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Hoffmann, R. A wiki for the life sciences where authorship matters. Nature Genetics (2008)

An early step in Pseudomonas exotoxin action is removal of the terminal lysine residue, which allows binding to the KDEL receptor.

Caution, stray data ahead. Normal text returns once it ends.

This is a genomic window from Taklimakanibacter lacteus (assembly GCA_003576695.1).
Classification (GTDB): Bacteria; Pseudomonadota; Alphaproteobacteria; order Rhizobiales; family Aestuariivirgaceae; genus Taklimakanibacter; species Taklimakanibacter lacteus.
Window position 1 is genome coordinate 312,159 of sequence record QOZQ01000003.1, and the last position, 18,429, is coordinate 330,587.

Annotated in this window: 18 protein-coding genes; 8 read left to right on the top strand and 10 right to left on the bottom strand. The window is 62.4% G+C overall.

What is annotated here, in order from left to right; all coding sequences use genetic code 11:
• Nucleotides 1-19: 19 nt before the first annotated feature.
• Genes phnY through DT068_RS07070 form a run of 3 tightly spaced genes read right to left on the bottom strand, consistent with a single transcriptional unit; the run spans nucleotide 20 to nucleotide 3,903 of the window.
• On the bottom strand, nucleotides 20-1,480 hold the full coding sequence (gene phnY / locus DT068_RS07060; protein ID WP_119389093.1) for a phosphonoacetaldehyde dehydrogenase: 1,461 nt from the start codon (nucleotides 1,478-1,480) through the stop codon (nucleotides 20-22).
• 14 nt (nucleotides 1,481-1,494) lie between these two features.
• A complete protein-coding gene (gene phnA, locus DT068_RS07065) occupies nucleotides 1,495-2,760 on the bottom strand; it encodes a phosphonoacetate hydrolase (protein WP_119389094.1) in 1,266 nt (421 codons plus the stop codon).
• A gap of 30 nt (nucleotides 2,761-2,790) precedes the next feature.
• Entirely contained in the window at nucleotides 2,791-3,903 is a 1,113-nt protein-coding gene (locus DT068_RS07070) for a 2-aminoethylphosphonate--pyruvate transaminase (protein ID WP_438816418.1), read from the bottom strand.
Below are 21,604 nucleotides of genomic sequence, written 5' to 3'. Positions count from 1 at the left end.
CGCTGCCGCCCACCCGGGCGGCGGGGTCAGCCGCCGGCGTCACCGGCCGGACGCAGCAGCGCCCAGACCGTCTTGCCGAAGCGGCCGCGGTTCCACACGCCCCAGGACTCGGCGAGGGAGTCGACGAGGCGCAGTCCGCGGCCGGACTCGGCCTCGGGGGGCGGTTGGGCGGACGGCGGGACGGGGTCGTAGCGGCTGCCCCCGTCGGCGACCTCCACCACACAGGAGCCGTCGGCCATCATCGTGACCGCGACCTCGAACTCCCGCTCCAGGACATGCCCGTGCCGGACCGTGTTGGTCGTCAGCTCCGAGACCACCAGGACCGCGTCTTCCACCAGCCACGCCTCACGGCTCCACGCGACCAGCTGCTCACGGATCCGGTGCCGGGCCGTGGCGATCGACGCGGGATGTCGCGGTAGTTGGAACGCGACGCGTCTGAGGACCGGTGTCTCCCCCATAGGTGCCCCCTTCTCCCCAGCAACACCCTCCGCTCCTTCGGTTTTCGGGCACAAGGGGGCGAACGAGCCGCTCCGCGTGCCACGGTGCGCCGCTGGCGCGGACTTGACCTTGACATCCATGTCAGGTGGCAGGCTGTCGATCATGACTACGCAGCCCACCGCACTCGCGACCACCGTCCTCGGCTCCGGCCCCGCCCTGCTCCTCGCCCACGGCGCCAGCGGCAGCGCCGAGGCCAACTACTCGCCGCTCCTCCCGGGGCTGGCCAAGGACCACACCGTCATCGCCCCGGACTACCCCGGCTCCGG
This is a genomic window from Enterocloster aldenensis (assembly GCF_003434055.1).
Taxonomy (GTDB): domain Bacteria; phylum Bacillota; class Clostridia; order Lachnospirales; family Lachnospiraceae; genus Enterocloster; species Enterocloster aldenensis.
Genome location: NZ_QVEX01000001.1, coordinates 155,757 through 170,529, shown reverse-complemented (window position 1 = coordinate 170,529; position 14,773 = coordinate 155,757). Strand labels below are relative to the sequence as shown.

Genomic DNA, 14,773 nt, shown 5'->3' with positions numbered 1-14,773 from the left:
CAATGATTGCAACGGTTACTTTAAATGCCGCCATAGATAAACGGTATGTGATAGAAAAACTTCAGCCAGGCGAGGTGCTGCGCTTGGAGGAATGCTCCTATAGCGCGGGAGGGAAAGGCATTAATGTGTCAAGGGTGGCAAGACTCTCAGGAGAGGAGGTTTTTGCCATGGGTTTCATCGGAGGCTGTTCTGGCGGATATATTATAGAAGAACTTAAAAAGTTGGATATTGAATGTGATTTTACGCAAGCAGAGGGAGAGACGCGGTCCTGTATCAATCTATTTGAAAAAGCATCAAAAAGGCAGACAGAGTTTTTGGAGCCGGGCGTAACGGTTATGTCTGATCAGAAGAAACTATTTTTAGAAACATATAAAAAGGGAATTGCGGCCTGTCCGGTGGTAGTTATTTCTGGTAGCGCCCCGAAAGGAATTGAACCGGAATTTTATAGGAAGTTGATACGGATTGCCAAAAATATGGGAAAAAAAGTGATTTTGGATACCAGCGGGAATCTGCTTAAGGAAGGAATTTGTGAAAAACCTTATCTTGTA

During the intoxication process, Pseudomonas exotoxin (PE) and immunotoxins containing PE internalize into the target cell and become processed into two fragments, and the carboxyl fragment translocates into the cytosol where it inactivates elongation factor 2. We have proposed that after internalization into cells the carboxyl-terminal fragment of PE (amino acids 280-613), which ends in REDLK, binds to the KDEL receptor (ERD2) which carries it to the endoplasmic reticulum, from which the PE fragment translocates to the cytosol. Earlier experiments showing that REDL but not REDLK binds to the KDEL receptor suggested that the terminal lysine is removed sometime during the intoxication process. To determine if and where this occurs, we exposed a peptide ending in REDLK to malignant cells in culture and found that binding to the KDEL receptor was restored. Restoration of receptor binding also occurred if a peptide or toxin ending in REDLK at its carboxyl terminus was incubated with plasma, indicating that the terminal lysine is removed prior to entry of the toxin into the cell. We conclude that plasma carboxypeptidase(s) cleave(s) the lysine residue from the carboxyl terminus of PE and PE-containing immunotoxins as an early and essential step in their cellular intoxication pathway.[1]


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